23 The one thing that can be said with absolute certainty about service institutions is that their publics do not have the same image of them as do the people who toil within them. - Peter Drucker

24 Library service complexity … prior user experiences influence both expectations & satisfaction everyone tends to (over)generalize word-of-mouth influences library reputation service & quality change with time & circumstances library users are co-creators and partners in service quality & value

25 The first step is to measure whatever can be easily measured. This is OK as far as it goes. The second step is to disregard that which can't be easily measured or to give it an arbitrary quantitative value. This is artificial and misleading. The third step is to presume that what can't be measured easily really isn't important. This is blindness. The fourth step is to say that what can't be measured really doesn't exist. This is suicide. - Robert McNamara

26 What is a cynic? A man who knows the price of everything and the value of nothing. - Oscar Wilde Not everything that counts can be counted. - Albert Einstein

27 HASSL (!)

28 entrance

29 From supplier eyes to user eyes... Library features and services are potentials for user benefit. Library service outputs – transactions & interactions – are user inputs. Library service outputs are potential impacts. Library user impacts, outcomes, & benefits are changes & transformations in user attributes.

30 From supplier eyes to user eyes … Every library use is about choice – about people making intentional choices to use a library. Every library use is about an experience. Every library use is about potential impact & benefit. Every library use is about impact & transformation – on knowledge, understandings, opinions, skills, beliefs, values, behaviour, attitudes, motivations, perceptions, expectations, feelings, satisfaction, loyalty, and other attributes.

31 From supplier eyes to user eyes … Every library use is about a moment of truth for institutional reputation, marketing, & branding. Every library use is about perception & image, about the library brand & library branding. a brand is the intangible sum of attributes & implicit cultural referencing, a unifying identity Every library use is about shared values. Every library use is a story.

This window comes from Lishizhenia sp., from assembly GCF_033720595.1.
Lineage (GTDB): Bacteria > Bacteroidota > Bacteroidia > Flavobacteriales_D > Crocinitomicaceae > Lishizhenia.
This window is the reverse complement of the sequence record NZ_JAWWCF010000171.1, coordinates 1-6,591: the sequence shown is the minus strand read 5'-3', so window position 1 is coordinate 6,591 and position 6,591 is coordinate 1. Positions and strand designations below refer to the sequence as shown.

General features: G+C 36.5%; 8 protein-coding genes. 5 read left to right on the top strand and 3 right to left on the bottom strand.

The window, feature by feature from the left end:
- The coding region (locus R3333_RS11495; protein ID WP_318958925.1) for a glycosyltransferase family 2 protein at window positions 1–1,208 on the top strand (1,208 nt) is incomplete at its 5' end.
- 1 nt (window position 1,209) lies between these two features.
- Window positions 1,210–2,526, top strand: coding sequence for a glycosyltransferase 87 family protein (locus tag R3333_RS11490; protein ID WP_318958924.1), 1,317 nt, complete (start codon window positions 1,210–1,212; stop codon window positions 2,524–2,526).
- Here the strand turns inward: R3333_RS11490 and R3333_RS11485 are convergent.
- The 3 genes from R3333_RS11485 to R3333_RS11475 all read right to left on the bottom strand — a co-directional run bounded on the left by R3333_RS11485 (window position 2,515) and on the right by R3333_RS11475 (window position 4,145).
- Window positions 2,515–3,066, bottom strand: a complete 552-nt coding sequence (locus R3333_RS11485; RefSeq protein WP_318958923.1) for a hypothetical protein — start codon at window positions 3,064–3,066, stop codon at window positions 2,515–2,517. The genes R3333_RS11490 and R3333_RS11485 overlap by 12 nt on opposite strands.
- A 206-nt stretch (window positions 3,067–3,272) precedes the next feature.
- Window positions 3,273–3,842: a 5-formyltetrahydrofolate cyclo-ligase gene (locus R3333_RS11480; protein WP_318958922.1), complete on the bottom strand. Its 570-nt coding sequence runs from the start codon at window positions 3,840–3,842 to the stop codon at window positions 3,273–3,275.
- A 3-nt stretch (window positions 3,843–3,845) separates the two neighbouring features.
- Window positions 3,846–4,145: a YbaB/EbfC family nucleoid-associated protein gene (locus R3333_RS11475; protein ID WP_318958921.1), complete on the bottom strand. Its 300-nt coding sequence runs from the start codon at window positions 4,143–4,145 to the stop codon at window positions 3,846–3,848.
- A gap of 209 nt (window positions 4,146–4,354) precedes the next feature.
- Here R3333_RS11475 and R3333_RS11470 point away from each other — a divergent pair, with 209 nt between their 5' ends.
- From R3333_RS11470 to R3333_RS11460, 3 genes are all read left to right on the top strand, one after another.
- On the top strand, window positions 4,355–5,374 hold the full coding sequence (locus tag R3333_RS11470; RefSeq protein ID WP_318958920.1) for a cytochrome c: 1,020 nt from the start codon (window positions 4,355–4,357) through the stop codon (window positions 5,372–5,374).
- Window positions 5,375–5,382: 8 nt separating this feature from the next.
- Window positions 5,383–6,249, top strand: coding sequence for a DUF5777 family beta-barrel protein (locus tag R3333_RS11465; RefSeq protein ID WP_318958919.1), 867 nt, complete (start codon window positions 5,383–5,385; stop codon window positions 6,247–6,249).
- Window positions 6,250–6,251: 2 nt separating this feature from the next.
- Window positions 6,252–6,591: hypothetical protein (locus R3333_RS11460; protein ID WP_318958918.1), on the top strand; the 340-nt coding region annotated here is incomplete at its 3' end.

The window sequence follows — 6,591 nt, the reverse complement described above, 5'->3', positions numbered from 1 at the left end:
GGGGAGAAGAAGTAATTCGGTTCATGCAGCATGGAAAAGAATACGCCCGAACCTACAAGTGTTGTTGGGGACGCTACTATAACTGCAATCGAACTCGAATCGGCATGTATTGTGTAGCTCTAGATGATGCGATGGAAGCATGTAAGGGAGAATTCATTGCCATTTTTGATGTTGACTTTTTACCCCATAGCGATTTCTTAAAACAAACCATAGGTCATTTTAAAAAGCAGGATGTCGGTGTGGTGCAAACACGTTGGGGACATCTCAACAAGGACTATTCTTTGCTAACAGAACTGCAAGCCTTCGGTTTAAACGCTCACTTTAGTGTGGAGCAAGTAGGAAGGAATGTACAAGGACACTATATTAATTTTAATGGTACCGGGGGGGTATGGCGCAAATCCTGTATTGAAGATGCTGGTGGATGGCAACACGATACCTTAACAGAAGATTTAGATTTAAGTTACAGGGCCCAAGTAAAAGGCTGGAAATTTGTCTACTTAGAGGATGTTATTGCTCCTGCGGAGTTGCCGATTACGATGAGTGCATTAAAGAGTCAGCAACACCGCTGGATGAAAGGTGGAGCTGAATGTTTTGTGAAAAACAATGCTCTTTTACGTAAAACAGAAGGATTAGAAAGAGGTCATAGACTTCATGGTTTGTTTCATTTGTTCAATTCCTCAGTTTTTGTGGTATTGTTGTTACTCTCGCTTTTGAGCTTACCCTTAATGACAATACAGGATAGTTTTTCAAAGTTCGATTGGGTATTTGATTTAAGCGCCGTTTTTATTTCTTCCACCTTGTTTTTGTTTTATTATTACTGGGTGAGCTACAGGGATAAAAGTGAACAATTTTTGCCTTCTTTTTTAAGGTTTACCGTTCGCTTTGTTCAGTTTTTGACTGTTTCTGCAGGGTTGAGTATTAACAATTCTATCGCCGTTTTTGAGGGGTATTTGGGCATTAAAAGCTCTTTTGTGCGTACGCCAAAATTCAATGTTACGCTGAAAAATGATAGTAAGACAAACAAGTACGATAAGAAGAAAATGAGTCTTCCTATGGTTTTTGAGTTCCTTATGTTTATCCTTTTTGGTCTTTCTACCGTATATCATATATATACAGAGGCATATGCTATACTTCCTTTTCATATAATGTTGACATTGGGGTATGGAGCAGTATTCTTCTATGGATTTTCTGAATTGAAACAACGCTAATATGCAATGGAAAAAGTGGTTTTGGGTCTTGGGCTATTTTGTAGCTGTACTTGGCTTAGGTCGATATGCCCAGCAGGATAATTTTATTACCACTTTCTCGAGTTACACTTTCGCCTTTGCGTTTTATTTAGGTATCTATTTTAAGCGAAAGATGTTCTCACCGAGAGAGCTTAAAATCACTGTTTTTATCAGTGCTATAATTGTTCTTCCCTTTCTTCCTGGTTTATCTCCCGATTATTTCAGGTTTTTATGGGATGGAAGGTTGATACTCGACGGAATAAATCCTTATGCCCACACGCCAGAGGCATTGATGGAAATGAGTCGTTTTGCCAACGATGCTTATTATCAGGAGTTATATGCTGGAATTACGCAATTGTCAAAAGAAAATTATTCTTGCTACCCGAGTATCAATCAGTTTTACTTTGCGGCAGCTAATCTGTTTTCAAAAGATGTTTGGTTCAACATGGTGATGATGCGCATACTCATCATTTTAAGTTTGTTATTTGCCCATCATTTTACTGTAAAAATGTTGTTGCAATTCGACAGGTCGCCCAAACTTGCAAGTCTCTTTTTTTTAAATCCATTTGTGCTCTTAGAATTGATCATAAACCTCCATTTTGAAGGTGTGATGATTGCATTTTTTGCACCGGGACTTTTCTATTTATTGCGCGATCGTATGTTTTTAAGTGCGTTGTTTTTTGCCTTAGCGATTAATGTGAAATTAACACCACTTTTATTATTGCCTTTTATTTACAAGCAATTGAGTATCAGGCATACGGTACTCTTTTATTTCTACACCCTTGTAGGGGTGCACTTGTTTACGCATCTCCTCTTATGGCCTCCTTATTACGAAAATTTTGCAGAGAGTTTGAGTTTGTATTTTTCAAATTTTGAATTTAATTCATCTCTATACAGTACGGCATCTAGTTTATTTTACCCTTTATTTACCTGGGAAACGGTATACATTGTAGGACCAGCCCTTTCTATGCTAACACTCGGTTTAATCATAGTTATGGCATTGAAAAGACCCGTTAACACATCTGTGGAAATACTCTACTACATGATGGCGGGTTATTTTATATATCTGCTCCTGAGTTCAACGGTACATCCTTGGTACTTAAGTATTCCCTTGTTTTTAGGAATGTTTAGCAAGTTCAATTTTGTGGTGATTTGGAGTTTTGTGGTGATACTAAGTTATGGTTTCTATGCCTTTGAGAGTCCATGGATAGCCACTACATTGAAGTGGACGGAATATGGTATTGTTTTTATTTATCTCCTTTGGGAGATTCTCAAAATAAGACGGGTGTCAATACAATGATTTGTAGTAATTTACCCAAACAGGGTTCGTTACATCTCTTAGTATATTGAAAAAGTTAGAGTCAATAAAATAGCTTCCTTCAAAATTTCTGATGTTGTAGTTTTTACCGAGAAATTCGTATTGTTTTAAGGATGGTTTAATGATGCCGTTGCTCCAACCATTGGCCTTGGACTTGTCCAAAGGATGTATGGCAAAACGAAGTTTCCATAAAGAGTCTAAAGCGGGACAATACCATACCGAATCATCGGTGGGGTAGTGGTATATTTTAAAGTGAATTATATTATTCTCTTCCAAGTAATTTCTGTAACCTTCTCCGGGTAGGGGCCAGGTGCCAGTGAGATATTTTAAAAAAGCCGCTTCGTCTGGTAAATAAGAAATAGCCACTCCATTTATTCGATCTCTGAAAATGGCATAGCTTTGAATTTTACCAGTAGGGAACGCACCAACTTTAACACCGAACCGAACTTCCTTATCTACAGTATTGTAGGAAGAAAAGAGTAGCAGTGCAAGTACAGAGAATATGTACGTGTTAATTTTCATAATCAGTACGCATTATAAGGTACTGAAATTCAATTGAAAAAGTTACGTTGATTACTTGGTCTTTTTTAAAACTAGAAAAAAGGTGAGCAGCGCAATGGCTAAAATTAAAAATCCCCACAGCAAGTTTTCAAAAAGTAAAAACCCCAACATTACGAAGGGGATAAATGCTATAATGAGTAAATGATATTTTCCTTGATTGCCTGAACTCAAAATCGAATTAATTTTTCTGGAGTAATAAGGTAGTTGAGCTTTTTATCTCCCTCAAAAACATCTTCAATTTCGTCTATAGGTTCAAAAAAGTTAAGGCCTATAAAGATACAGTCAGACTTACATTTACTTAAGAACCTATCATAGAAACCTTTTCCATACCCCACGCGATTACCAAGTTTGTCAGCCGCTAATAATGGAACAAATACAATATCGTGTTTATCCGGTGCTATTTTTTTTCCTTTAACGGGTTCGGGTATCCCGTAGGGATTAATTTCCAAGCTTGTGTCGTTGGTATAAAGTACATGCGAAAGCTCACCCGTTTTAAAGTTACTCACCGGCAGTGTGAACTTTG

32 A way forward in measuring library value … Identify key user-centric metrics. Consider all kinds of problems – e.g., studies of visibility, usability, awareness, economic impact, specific services, shared values, etc. Consider all sources of evidence – including users & staff, especially front-line staff interacting with users. Consider all kinds of evidence – including testimonial, anecdotal, narrative, qualitative, quantitative, visualization, & philosophical.

33 A way forward … contd Develop a plan for systematic collection of key user- centric data – market research. Develop a communication & marketing plan – recognizing word of mouth, staff, users, champions, etc.

34 One patron's testimonial is worth a thousand gate counts when it comes to making the case for libraries. - Sandra Singh

35 At the beginning of the 21 st century, there are more libraries in Canada than Tim Hortons and McDonald's combined 22,000 compared to 2800 Tims & 1400 McDonald's.

36 More libraries than Timmies!

37 Public Libraries: More cardholders than VISA, more items than FedEx, more outlets than Tim Hortons & McDonalds – Ottawa Public Library

38 The Citys most-used public facility – visited more often than the Calgary Flames, the Calgary Zoo, Theatre Calgary, Heritage Park and other sports, culture and recreation facilities combined! - Calgary Public Library

39 Asset Sound Bite Openness to newcomers Toronto Public Library is & earning their trust where newcomers go to become Torontonians. [former Mayor David Miller] Staff expertise & resources Recession sanctuary. for people in employment transition 24/7 digital access Fast, friendly, self-service. * thanks to Wendy Newman, Senior Fellow, Faculty of Information, University of Toronto Worksheet for developing key messages*

40 Asset Sound Bite Physical space The third place. Staff expertise & resources Your partners in knowledge. We sweat the details so you dont have to. - Ulla de Stricker Childrens services & Libraries grow good kids. resources Library as place The communitys living room. - Strathcona County PL Worksheet for developing key messages (2)

41 Asset Sound Bite Rich resources, ILL Passionate about sharing. Beyonces latest. Beethovens greatest. Progressive, fun organization We are information ninjas. We speak geek. Defenders of intellectual Standing up for ideas. freedom. * Edmonton Public Library Worksheet for developing key messages* (3)

42 Asset Sound Bite Rare books & special A legacy investment. collections Effective legal research Practising safe research!? Worksheet for developing key messages (4)

43 Central Questions What value do we add to the universe of cultural records and information for the people we serve? What value do we add to their quality of life? Are the library vision & mission user-centric & outcomes-driven? How do we answer the big So What questions? And what are the hooks to get – and hold – peoples attention?

44 Librarianship isn't about gate count and circulation figures, but people helped, lives enriched, and communities improved. - Sandra Singh

45 Repositioning Libraries Benefits not features. Value experienced not value added. Transformations not transactions. Making a difference in peoples lives. Telling their stories is telling ours.